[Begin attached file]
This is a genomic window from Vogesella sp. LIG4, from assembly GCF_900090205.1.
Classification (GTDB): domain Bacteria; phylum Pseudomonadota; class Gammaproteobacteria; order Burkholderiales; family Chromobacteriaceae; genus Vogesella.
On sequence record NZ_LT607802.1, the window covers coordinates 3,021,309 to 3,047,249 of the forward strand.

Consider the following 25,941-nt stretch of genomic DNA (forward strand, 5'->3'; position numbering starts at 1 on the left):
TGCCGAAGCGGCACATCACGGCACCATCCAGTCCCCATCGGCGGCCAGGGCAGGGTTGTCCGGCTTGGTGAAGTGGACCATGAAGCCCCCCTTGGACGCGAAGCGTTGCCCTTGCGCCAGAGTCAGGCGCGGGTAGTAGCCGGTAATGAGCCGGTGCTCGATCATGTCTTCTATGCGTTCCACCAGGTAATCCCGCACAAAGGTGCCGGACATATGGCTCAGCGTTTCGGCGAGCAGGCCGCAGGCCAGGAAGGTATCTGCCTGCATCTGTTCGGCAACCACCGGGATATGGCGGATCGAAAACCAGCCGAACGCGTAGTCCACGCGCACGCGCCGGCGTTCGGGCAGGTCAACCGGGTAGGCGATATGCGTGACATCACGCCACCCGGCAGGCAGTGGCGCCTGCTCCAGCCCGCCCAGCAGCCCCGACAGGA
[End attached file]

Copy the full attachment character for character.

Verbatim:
This is a genomic window from Vogesella sp. LIG4, from assembly GCF_900090205.1.
Classification (GTDB): domain Bacteria; phylum Pseudomonadota; class Gammaproteobacteria; order Burkholderiales; family Chromobacteriaceae; genus Vogesella.
On sequence record NZ_LT607802.1, the window covers coordinates 3,021,309 to 3,047,249 of the forward strand.

Consider the following 25,941-nt stretch of genomic DNA (forward strand, 5'->3'; position numbering starts at 1 on the left):
TGCCGAAGCGGCACATCACGGCACCATCCAGTCCCCATCGGCGGCCAGGGCAGGGTTGTCCGGCTTGGTGAAGTGGACCATGAAGCCCCCCTTGGACGCGAAGCGTTGCCCTTGCGCCAGAGTCAGGCGCGGGTAGTAGCCGGTAATGAGCCGGTGCTCGATCATGTCTTCTATGCGTTCCACCAGGTAATCCCGCACAAAGGTGCCGGACATATGGCTCAGCGTTTCGGCGAGCAGGCCGCAGGCCAGGAAGGTATCTGCCTGCATCTGTTCGGCAACCACCGGGATATGGCGGATCGAAAACCAGCCGAACGCGTAGTCCACGCGCACGCGCCGGCGTTCGGGCAGGTCAACCGGGTAGGCGATATGCGTGACATCACGCCACCCGGCAGGCAGTGGCGCCTGCTCCAGCCCGCCCAGCAGCCCCGACAGGA